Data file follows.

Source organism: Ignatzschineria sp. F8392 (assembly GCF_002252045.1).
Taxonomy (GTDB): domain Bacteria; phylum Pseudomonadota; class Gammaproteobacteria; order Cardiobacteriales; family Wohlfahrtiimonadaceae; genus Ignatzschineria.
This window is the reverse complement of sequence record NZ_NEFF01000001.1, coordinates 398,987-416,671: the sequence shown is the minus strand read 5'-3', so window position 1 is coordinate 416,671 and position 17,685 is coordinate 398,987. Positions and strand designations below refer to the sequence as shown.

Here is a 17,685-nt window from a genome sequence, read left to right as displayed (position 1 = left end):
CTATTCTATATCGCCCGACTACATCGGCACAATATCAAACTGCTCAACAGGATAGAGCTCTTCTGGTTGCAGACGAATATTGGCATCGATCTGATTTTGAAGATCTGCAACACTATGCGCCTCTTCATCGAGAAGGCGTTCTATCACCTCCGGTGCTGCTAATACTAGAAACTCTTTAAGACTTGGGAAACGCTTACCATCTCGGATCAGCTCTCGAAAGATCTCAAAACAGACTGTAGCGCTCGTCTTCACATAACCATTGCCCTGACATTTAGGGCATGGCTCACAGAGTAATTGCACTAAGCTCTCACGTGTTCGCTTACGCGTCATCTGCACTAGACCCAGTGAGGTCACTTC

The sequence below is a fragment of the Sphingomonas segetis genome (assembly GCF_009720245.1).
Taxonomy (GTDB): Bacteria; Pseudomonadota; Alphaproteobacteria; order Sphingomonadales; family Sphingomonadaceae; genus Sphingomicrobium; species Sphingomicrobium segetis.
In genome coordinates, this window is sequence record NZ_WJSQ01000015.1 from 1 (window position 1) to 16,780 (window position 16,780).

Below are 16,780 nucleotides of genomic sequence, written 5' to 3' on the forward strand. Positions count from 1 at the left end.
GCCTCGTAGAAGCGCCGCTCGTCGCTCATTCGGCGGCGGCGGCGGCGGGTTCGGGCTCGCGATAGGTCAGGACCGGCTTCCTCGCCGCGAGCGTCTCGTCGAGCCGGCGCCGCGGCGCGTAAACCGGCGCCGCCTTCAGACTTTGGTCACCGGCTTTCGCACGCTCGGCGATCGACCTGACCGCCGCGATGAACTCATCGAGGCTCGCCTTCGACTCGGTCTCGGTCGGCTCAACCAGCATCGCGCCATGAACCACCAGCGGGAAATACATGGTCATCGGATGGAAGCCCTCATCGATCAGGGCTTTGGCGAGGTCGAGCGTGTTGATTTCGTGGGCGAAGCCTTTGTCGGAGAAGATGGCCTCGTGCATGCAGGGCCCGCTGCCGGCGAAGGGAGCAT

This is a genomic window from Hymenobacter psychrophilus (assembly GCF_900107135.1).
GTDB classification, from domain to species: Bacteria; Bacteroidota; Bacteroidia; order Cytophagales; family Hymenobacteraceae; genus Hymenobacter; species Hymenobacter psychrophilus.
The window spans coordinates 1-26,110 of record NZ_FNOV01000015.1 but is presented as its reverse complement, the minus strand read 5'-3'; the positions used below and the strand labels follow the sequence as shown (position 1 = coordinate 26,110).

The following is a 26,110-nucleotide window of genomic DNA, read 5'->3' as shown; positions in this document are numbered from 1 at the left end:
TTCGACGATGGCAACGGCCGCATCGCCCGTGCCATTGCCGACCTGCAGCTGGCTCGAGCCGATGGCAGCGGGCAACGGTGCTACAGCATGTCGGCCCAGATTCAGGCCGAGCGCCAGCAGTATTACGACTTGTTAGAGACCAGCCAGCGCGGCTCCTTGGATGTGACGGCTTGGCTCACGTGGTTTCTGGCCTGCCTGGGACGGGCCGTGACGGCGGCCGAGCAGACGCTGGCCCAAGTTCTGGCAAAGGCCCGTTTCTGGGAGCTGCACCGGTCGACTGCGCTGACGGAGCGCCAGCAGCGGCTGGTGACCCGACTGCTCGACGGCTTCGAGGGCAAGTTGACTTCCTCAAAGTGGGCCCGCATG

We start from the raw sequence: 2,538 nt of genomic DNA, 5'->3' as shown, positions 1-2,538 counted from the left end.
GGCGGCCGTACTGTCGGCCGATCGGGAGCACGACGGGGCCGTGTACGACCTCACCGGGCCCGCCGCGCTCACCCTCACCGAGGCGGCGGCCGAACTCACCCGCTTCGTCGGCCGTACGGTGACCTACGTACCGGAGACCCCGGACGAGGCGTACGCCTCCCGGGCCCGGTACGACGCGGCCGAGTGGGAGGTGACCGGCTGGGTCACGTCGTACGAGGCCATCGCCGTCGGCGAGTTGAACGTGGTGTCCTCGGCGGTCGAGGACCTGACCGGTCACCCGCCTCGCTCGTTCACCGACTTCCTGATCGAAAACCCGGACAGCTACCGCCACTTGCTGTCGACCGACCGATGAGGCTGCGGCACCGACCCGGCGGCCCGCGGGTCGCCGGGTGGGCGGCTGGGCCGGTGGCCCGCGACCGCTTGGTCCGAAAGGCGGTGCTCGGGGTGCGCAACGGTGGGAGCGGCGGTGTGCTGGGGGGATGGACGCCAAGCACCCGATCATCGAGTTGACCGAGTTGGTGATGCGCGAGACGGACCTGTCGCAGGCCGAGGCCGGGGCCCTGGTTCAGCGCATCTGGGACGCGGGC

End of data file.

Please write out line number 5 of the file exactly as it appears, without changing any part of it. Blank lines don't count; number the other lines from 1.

CTATTCTATATCGCCCGACTACATCGGCACAATATCAAACTGCTCAACAGGATAGAGCTCTTCTGGTTGCAGACGAATATTGGCATCGATCTGATTTTGAAGATCTGCAACACTATGCGCCTCTTCATCGAGAAGGCGTTCTATCACCTCCGGTGCTGCTAATACTAGAAACTCTTTAAGACTTGGGAAACGCTTACCATCTCGGATCAGCTCTCGAAAGATCTCAAAACAGACTGTAGCGCTCGTCTTCACATAACCATTGCCCTGACATTTAGGGCATGGCTCACAGAGTAATTGCACTAAGCTCTCACGTGTTCGCTTACGCGTCATCTGCACTAGACCCAGTGAGGTCACTTC